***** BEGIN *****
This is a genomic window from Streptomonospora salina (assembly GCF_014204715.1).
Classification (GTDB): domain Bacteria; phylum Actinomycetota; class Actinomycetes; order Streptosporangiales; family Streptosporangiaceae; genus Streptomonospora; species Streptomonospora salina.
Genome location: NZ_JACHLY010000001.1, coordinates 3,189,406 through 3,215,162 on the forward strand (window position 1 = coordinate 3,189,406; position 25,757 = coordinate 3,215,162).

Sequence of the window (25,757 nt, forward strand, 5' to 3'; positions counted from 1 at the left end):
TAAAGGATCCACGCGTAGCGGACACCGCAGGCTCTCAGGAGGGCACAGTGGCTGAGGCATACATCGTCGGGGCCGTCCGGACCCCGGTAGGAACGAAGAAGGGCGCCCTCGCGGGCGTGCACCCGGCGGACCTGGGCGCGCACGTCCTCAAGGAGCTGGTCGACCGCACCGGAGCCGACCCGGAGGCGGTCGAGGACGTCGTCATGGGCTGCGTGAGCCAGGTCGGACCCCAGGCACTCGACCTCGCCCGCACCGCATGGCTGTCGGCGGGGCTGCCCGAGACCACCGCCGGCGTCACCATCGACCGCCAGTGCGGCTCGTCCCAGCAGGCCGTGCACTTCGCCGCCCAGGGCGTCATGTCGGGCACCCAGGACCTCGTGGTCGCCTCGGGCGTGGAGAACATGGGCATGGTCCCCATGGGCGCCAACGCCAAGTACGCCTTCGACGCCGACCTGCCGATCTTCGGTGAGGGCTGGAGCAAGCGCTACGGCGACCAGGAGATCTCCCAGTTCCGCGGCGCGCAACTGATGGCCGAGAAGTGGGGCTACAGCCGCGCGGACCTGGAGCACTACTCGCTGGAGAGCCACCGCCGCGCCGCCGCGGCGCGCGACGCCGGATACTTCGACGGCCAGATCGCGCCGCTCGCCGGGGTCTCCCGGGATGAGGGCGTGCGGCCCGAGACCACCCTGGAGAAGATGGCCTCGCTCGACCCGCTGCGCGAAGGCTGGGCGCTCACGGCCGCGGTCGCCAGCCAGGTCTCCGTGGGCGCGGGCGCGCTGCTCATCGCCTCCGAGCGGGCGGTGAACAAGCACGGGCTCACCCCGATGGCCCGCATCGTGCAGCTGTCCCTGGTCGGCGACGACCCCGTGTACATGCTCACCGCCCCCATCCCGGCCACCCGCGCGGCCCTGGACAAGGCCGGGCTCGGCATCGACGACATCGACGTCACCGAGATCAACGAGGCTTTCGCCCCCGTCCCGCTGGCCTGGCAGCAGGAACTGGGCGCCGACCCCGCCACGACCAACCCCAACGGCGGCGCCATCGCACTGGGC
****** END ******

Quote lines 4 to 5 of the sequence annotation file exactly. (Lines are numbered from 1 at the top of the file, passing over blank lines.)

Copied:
Sequence of the window (25,757 nt, forward strand, 5' to 3'; positions counted from 1 at the left end):
TAAAGGATCCACGCGTAGCGGACACCGCAGGCTCTCAGGAGGGCACAGTGGCTGAGGCATACATCGTCGGGGCCGTCCGGACCCCGGTAGGAACGAAGAAGGGCGCCCTCGCGGGCGTGCACCCGGCGGACCTGGGCGCGCACGTCCTCAAGGAGCTGGTCGACCGCACCGGAGCCGACCCGGAGGCGGTCGAGGACGTCGTCATGGGCTGCGTGAGCCAGGTCGGACCCCAGGCACTCGACCTCGCCCGCACCGCATGGCTGTCGGCGGGGCTGCCCGAGACCACCGCCGGCGTCACCATCGACCGCCAGTGCGGCTCGTCCCAGCAGGCCGTGCACTTCGCCGCCCAGGGCGTCATGTCGGGCACCCAGGACCTCGTGGTCGCCTCGGGCGTGGAGAACATGGGCATGGTCCCCATGGGCGCCAACGCCAAGTACGCCTTCGACGCCGACCTGCCGATCTTCGGTGAGGGCTGGAGCAAGCGCTACGGCGACCAGGAGATCTCCCAGTTCCGCGGCGCGCAACTGATGGCCGAGAAGTGGGGCTACAGCCGCGCGGACCTGGAGCACTACTCGCTGGAGAGCCACCGCCGCGCCGCCGCGGCGCGCGACGCCGGATACTTCGACGGCCAGATCGCGCCGCTCGCCGGGGTCTCCCGGGATGAGGGCGTGCGGCCCGAGACCACCCTGGAGAAGATGGCCTCGCTCGACCCGCTGCGCGAAGGCTGGGCGCTCACGGCCGCGGTCGCCAGCCAGGTCTCCGTGGGCGCGGGCGCGCTGCTCATCGCCTCCGAGCGGGCGGTGAACAAGCACGGGCTCACCCCGATGGCCCGCATCGTGCAGCTGTCCCTGGTCGGCGACGACCCCGTGTACATGCTCACCGCCCCCATCCCGGCCACCCGCGCGGCCCTGGACAAGGCCGGGCTCGGCATCGACGACATCGACGTCACCGAGATCAACGAGGCTTTCGCCCCCGTCCCGCTGGCCTGGCAGCAGGAACTGGGCGCCGACCCCGCCACGACCAACCCCAACGGCGGCGCCATCGCACTGGGC